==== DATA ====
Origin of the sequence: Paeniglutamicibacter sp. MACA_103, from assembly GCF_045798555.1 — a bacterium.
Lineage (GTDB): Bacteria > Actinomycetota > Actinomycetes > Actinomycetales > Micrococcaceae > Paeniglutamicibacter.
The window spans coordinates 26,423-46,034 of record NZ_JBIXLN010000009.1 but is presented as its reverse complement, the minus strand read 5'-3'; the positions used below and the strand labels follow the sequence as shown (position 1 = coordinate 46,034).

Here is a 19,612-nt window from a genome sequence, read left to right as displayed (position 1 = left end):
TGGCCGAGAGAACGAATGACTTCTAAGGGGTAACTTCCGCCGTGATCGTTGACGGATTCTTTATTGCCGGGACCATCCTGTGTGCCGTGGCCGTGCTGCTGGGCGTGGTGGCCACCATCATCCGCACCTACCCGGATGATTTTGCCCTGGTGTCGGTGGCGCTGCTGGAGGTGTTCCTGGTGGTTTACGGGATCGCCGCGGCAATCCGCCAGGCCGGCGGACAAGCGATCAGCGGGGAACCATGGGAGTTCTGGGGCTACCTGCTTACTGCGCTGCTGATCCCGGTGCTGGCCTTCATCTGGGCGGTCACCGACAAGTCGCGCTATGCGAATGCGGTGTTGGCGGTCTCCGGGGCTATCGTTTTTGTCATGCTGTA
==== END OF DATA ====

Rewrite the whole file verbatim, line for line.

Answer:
Origin of the sequence: Paeniglutamicibacter sp. MACA_103, from assembly GCF_045798555.1 — a bacterium.
Lineage (GTDB): Bacteria > Actinomycetota > Actinomycetes > Actinomycetales > Micrococcaceae > Paeniglutamicibacter.
The window spans coordinates 26,423-46,034 of record NZ_JBIXLN010000009.1 but is presented as its reverse complement, the minus strand read 5'-3'; the positions used below and the strand labels follow the sequence as shown (position 1 = coordinate 46,034).

Here is a 19,612-nt window from a genome sequence, read left to right as displayed (position 1 = left end):
TGGCCGAGAGAACGAATGACTTCTAAGGGGTAACTTCCGCCGTGATCGTTGACGGATTCTTTATTGCCGGGACCATCCTGTGTGCCGTGGCCGTGCTGCTGGGCGTGGTGGCCACCATCATCCGCACCTACCCGGATGATTTTGCCCTGGTGTCGGTGGCGCTGCTGGAGGTGTTCCTGGTGGTTTACGGGATCGCCGCGGCAATCCGCCAGGCCGGCGGACAAGCGATCAGCGGGGAACCATGGGAGTTCTGGGGCTACCTGCTTACTGCGCTGCTGATCCCGGTGCTGGCCTTCATCTGGGCGGTCACCGACAAGTCGCGCTATGCGAATGCGGTGTTGGCGGTCTCCGGGGCTATCGTTTTTGTCATGCTGTA